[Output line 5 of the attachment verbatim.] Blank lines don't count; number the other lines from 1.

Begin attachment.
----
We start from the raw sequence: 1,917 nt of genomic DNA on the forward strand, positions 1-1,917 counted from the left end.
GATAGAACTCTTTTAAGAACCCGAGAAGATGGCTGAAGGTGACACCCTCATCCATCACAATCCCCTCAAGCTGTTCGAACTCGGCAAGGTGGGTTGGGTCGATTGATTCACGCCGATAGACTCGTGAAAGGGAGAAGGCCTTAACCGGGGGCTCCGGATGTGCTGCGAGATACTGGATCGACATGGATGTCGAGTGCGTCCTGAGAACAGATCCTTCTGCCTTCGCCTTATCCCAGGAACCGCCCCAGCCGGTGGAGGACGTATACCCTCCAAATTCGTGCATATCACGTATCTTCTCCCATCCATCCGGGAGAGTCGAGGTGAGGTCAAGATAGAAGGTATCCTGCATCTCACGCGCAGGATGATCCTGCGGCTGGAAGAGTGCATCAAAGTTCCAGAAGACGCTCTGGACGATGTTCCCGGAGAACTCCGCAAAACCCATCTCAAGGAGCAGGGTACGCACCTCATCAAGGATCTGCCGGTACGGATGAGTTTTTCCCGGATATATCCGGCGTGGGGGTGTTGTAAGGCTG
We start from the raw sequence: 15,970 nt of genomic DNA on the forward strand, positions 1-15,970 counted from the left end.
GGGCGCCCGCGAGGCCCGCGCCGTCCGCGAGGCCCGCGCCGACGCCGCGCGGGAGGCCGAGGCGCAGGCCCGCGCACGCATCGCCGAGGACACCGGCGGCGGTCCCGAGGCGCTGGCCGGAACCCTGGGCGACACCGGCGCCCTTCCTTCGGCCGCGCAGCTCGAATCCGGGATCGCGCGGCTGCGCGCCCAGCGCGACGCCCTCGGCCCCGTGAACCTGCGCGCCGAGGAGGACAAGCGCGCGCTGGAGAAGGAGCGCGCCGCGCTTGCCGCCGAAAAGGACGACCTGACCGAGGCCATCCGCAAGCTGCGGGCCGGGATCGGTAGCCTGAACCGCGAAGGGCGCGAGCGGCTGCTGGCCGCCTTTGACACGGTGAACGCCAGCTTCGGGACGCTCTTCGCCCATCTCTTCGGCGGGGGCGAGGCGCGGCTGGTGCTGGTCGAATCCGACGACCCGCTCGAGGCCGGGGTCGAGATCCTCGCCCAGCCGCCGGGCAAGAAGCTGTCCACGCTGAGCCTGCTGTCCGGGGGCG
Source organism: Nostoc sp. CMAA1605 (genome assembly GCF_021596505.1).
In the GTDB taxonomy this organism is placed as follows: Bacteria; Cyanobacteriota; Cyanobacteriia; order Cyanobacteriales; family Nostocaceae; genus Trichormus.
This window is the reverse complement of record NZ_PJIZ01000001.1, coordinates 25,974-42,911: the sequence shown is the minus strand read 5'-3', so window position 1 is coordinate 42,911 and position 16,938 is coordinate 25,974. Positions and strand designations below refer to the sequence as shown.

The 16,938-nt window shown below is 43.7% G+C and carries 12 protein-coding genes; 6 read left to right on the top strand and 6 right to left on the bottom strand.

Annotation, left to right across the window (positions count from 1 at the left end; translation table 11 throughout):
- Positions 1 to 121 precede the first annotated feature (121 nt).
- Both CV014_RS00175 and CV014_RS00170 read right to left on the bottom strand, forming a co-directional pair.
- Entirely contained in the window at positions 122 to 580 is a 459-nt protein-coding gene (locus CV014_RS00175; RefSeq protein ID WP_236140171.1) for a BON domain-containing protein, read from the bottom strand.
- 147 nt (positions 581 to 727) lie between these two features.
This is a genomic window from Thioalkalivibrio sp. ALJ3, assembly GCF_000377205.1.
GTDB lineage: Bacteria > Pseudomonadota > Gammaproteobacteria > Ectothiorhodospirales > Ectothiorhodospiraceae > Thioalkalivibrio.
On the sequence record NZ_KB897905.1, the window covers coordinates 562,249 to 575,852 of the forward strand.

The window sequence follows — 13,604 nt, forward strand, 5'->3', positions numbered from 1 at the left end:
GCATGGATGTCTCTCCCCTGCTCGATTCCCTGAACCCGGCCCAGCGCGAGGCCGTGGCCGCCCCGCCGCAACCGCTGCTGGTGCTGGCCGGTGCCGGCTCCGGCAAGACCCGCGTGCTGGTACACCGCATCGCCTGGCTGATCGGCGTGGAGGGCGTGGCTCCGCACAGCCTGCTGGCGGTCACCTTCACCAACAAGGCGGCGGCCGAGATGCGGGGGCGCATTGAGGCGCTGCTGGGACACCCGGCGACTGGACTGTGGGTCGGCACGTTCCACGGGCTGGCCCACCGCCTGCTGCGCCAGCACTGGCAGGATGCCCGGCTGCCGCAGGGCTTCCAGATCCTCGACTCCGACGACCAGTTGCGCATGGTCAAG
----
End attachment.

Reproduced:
Source organism: Nostoc sp. CMAA1605 (genome assembly GCF_021596505.1).